Last week, I was part of something special -- something more special even than my quotidian role as Under Secretary General at the International Federation of Red Cross and Red Crescent Societies. I was a guest of honor at the Special Olympics World Summit 2013 in Pyeongchang, South Korea.
My very first encounter was with a group of passionate Summit volunteers. I was struck by their enthusiasm. It reminded me of the strength and unique inspiration that I see in the many Red Cross and Red Crescent volunteers I meet around the world. A volunteer can welcome and inspire others, especially ones as committed as those at the Special Olympics Global Summit. I had many interactions over the last week with Special Olympics participants -- athletes, sports celebrities, coaches, donors, state leaders, staff and volunteers -- and my sense of enjoyment and inspiration increased with every encounter.
Alternating between Summer Games and Winter Games, Special Olympics World Games bring public attention to the talents and capabilities of people with intellectual disabilities, helping to change attitudes and break down barriers that excluded them from the mainstream of the community. Leading into the exciting days of world-class competition in alpine skiing, cross-country skiing, figure skating, snowboarding and speed skating, among other sports, was the Global Development Summit -- Ending the Cycle of Poverty and Exclusion for People with Intellectual Disabilities. The Summit provides a venue for global discussions with leaders from governments, civil society, private industry and international organizations like the Red Cross Red Crescent Movement.
I participated in a panel that discussed health disparities and scaling our work to meet the needs of people with intellectual disabilities. The panelists represented a combination of genuine and thoughtful leadership, commitment to action and a rich spirit of togetherness.
One young leader noted, "When we bring our skills together, we are unstoppable." The testimony from the athletes, highlighting the challenges they face, prompted deep reflection. I can neither share accurately nor do justice to my experience at the Summit with just a few lines. What I will walk away with as a reflection of my action and commitment are the following two statements that I heard at the opening of the Summit:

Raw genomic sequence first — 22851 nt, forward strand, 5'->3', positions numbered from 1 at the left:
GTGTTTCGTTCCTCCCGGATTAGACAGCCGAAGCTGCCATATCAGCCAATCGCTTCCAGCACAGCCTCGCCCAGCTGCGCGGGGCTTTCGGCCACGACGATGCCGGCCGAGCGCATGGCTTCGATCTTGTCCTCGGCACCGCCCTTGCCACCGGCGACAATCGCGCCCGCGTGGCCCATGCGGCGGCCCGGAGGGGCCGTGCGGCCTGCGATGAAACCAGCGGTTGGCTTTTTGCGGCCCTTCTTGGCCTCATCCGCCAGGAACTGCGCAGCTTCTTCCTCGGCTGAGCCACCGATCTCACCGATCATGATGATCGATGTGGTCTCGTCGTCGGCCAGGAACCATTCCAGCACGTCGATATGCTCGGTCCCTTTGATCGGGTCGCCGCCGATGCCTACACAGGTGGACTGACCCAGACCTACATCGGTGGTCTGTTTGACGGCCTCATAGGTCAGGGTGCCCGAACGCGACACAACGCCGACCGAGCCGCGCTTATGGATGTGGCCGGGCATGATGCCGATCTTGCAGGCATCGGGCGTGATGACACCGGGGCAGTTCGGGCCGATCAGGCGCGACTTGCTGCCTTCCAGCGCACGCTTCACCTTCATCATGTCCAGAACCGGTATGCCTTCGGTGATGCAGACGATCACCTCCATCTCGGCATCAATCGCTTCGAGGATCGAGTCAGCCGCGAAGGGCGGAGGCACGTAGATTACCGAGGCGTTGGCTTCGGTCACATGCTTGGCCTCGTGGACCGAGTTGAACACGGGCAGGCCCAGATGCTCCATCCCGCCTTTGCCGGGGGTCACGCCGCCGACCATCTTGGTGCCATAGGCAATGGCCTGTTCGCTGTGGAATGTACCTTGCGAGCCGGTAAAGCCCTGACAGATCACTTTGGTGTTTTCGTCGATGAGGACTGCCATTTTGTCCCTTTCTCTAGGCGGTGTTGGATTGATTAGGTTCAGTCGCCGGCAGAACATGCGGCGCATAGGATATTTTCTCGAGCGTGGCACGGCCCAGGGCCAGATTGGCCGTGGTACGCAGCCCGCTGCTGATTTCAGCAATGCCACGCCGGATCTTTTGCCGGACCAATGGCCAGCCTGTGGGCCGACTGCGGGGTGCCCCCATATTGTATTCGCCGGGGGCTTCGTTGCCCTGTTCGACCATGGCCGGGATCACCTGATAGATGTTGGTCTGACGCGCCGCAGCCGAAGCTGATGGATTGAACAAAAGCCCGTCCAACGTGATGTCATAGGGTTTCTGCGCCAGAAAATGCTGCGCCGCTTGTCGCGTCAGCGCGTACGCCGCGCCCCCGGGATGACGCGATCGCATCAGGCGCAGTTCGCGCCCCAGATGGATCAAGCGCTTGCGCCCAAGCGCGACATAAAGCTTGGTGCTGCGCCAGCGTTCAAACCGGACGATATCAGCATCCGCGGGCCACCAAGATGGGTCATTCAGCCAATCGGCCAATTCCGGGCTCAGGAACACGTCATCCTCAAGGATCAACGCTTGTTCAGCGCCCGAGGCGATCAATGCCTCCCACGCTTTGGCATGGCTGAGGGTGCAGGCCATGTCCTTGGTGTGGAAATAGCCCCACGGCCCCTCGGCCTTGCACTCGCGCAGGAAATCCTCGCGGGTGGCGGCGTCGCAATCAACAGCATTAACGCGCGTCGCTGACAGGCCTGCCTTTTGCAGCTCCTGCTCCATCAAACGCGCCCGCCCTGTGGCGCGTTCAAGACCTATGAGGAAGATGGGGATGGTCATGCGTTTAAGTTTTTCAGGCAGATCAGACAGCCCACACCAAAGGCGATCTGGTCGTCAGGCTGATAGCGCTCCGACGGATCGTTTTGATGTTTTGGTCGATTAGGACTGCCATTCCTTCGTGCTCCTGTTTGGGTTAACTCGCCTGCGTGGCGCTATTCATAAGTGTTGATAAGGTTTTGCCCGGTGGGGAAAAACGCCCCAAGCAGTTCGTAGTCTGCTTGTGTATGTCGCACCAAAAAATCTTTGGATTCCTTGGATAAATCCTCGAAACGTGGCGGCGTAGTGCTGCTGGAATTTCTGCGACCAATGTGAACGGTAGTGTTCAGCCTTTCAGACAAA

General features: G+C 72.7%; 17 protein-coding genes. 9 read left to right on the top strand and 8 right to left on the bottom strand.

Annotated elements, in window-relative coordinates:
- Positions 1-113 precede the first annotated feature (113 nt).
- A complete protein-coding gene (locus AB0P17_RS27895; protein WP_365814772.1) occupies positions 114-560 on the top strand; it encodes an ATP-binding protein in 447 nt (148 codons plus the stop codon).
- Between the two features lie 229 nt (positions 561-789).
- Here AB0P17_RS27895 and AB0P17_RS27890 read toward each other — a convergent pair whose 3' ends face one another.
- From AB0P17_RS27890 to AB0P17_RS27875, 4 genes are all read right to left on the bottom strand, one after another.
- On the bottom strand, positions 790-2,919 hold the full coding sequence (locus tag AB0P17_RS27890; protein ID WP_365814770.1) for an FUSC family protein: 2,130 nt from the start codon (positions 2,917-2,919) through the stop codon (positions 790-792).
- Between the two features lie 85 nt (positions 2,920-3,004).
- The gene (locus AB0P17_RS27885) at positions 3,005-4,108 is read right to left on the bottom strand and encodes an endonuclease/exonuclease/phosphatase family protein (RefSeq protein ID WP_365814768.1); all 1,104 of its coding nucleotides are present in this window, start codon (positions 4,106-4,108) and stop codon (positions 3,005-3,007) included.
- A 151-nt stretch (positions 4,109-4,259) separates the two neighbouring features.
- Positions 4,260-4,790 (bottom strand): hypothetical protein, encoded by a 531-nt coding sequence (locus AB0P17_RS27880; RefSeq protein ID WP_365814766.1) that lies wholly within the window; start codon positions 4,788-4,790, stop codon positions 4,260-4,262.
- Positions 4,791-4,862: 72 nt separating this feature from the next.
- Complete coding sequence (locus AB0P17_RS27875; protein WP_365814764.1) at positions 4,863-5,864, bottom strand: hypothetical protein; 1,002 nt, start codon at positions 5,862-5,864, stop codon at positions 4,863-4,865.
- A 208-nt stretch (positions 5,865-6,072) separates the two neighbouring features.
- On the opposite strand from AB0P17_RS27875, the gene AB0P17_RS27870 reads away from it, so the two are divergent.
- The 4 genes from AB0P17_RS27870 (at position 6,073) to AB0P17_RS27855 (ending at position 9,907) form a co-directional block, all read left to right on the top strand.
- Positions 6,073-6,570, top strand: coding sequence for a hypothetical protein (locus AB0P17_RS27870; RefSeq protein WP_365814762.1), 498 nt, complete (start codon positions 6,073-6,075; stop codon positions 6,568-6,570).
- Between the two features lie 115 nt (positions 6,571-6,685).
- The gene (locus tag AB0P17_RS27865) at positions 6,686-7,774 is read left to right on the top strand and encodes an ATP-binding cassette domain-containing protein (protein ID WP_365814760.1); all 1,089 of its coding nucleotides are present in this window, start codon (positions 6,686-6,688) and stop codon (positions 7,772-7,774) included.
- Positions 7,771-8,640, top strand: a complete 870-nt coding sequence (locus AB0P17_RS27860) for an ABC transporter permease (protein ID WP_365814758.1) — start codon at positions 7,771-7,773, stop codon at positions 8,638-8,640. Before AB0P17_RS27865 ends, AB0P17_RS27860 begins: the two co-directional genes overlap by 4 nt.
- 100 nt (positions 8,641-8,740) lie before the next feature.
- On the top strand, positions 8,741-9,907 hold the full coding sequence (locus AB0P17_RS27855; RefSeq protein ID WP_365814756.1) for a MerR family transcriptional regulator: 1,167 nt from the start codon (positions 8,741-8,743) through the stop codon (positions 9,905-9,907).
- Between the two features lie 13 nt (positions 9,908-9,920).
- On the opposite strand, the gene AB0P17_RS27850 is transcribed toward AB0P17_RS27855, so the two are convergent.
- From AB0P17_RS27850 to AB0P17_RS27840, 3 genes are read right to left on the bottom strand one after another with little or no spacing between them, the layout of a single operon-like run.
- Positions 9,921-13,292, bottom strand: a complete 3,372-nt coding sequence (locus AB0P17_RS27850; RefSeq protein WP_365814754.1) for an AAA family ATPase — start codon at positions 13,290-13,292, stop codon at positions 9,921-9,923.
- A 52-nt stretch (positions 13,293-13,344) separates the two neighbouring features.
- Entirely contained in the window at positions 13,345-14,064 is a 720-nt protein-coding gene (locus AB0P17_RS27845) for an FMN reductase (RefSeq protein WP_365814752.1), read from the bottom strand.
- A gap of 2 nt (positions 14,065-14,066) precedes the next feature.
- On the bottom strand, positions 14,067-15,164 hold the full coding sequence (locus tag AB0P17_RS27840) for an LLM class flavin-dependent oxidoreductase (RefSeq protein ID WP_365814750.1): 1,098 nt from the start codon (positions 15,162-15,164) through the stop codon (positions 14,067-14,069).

"Join us to the Dignity revolution. Join us to change the future." -- Special Olympics International Chairman and CEO Tim Shriver
"To be forgotten is to die little bit." -- Nobel Peace Prize awardee Aun San Suu Kyi
Collectively, we must focus our efforts on working with this vulnerable yet powerful group of people. I believe that together we can End the Cycle of stigma and share stories of inspiration. I want to thank Special Olympics for inspiring this Summit and for recognizing our shared commitment and work in favor of the most vulnerable citizens of the world. Special Olympics is a true catalyst for political and social change building inclusive societies of active, engaged citizens across geographies.
This post is part of a series produced by The Huffington Post and The Special Olympics, in recognition of the Pyeongchang 2013 World WInter Games in South Korea this week. To see all the posts in the series, click here.